By Lisa Wallin
Home to the world's busiest train station, Shinjuku City is a major administrative and commercial hub of Tokyo. An extraordinary city of lights, shopping and entertainment, Shinjuku is also home to scores of backstreet historical temples, amazing green spaces and galleries galore.
Temples & Shrines
Famous for its toki no kane bell of time, Tenryuji Temple dates back to the late 16th century. It's bell, now designated a Cultural Property of the city, was used to tell the time and warn customers to leave the nearby 'pleasure quarters'. The temple also features a romon-styled gate and some surreal tombstones.
Five minutes from the South-East Exit of Shinjuku Station on the JR Yamanote Line.
On land once overgrown with flowers, Hanazono Shrine has been around since at least the Edo period. Dedicated to Inari Okami, the deity of success, this very large shrine holds many annual festivals, including the New Year's Prayer night, the Reitaisai Festival in May and in the Tori-no-ichi Festival in November.
Direct access from Exit E2 of Shinjuku Sanchome Station on the Marunouchi Line.
Gardens & Parks
Shinjuku Gyoen National Garden
Stunning doesn't even begin to describe the beauty of Shinjuku Gyoen National Garden. Home to French, English and Japanese landscape designs, the gardens feature a tea house, greenhouse and four incredible ponds. A popular place to see the cherry blossoms, the gardens are a must visit.
Five minutes from Shinjuku-gyoen Mae Station on the Marunouchi Subway Line or Sendagaya Station on the JR Chuo-Sobu Line.
Shinjuku Central Park
One of the largest open spaces in the city, Shinjuku Central Park features several areas connected by park bridges. Athletic areas, playgrounds, water play pool and a open lawn spaces make the park a nice place to relax. Watch out for the monthly flea market open to only amateur vendors.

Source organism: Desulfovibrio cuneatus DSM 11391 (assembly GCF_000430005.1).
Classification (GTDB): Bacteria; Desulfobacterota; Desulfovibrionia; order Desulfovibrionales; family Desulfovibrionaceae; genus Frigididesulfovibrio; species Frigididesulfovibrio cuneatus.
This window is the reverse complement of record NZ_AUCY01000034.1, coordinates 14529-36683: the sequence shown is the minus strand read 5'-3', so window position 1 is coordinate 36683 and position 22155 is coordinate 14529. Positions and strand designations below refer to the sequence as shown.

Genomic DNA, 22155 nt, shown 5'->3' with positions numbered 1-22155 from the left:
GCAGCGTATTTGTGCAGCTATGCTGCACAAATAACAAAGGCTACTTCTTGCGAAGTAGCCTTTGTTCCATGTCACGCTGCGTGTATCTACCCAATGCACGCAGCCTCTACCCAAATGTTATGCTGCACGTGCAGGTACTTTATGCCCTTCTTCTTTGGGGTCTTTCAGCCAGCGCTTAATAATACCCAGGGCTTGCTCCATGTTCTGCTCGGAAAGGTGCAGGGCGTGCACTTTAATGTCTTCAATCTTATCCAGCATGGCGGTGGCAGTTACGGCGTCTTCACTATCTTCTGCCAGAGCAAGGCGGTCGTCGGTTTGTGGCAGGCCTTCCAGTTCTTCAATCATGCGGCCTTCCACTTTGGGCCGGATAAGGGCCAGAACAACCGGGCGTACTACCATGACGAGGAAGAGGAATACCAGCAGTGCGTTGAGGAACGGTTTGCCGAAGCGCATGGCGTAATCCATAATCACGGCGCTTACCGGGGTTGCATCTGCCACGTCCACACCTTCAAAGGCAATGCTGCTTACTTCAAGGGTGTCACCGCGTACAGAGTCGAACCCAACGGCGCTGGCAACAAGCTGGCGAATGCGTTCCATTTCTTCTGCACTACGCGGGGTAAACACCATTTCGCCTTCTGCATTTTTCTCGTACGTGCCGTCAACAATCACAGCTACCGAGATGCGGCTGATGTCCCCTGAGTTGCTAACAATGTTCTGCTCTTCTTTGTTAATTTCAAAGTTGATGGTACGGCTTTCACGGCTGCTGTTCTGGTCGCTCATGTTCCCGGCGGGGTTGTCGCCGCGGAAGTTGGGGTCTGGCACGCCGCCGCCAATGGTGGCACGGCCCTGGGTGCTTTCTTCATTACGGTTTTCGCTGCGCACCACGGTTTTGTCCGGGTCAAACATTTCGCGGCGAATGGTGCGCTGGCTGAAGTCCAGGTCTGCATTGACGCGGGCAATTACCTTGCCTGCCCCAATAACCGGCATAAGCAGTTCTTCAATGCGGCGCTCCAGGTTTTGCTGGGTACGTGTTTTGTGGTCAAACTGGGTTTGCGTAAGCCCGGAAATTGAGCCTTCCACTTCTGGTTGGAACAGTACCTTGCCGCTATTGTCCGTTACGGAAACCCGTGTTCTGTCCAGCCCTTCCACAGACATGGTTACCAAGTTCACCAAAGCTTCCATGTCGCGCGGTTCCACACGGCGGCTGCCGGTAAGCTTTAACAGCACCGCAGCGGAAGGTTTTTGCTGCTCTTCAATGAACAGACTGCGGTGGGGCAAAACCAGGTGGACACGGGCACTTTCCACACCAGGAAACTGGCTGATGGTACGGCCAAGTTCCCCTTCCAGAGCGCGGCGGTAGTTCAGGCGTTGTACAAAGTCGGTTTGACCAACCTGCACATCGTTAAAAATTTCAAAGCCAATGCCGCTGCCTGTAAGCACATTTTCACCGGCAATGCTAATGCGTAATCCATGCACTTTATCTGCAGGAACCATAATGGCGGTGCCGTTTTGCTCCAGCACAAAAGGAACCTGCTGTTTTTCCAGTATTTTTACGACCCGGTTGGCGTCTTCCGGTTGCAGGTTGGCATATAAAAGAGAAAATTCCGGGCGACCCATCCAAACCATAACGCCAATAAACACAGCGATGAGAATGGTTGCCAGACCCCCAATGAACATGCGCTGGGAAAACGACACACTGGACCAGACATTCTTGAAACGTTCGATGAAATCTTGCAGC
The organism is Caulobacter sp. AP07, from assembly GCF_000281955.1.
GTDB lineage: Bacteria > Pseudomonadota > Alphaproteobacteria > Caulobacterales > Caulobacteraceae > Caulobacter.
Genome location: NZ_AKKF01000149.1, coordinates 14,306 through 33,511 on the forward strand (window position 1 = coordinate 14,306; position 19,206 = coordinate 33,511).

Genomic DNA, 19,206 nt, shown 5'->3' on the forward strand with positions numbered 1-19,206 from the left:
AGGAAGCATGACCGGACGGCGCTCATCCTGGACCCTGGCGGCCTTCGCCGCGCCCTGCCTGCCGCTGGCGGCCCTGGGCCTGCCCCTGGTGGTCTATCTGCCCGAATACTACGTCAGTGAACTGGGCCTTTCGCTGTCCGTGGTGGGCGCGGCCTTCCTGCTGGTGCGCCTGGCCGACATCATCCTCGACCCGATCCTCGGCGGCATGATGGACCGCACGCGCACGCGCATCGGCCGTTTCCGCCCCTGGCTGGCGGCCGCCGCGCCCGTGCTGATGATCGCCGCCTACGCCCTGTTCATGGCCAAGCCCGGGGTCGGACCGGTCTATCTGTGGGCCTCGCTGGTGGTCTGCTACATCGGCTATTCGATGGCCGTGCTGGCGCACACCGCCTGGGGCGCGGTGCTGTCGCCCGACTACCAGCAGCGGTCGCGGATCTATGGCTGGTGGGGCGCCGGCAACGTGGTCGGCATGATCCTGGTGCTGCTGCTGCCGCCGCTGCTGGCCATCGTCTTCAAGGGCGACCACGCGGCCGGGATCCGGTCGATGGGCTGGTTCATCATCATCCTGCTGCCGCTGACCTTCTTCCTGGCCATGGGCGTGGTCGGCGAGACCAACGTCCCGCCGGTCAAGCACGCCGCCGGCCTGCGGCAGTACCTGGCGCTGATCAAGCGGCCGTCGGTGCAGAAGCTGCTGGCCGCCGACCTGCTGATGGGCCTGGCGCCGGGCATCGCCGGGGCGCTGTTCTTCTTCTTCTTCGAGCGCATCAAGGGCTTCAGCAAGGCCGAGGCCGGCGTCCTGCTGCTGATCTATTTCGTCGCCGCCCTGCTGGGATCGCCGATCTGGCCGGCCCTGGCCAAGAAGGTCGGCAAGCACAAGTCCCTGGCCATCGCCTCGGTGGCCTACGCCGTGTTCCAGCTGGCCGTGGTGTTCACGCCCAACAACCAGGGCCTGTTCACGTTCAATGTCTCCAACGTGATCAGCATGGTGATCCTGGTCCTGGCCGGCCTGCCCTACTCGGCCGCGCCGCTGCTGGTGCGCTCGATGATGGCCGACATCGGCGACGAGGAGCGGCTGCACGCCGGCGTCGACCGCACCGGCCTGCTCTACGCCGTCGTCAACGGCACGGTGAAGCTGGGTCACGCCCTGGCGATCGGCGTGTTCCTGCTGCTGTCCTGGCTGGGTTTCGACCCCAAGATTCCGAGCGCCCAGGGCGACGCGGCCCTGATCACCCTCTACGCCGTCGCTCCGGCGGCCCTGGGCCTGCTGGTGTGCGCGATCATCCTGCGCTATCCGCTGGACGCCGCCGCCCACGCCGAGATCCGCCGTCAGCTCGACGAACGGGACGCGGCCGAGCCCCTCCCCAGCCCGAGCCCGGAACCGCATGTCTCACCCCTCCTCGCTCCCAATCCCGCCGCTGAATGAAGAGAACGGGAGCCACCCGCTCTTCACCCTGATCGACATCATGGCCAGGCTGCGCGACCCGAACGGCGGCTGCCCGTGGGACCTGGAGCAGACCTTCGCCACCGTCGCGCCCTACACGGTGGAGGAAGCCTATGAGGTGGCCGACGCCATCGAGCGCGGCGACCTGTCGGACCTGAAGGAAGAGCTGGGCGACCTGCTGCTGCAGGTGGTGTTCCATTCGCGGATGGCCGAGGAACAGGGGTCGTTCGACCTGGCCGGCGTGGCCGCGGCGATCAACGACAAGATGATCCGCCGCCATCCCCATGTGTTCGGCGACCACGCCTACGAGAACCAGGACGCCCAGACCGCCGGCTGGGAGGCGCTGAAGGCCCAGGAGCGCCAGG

Direct access from Tochomae Station on the Toei Oedo Line or ten minutes from Shinjuku Station on the JR Yamanote Line.
Museums & Galleries
With its authentic displays of armour and weaponry, the Samurai Museum offers an interactive experience for visitors. A nice balance between being informative and entertaining, the guided tours, sword battle, and costumed photo opportunities turns the museum a good place to surprise the kids.
Eight minutes from the East Exit of Shinjuku Station on the JR Yamanote Line.
Tokyo Opera City Gallery
With its clean and sleek modern design, the Tokyo Opera City Art Gallery showcases contemporary works of fine art as well as featuring exhibitions on fashion, architecture and design. The gallery also supports emerging Japanese artists making it an important place to keep abreast on Japan's artistic talent.
Five minutes from Hatsudai Station on the Keio New Line.
Landmarks & History
A modern shopping street it may be on the surface, but head down its side alleyways and Kagurazaka soon reveals its historical Edo pedigree. Any one of the many backstreets will drop hints to the area's rich samurai, geisha and cultural past. The perfect place to stroll about and bump into surprises.
Four minutes from Iidabashi Station on the JR Chuo Line.
Tokyo Metropolitan Government Building
Standing at over 200m tall, the Tokyo Metropolitan Government Building may well be the city’s most famous landmark. A huge, twin-towered local government office building, its claim to fame is its free 45th floor observation deck. With stunning views of Tokyo, the building has become a must-visit destination.
One minute from Tochome Station on the Toei Oedo Line or ten minutes from Shinjuku Station on the JR Yamanote Line.
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A Japanese Permanent Resident, I drool over proper soba and sushi while Japanese aesthetics ticks all the right boxes for me.With over 100 published articles on Japan as well as 5 English language books written in a traditional Japanese style, I also happen enjoy writing. Funny that...I'm also the Regional Partner for Tokyo, Japan's never ending capital, so if you've anything to say about Tokyo - or Japan in general - don't be shy and contact with me via firstname.lastname@example.org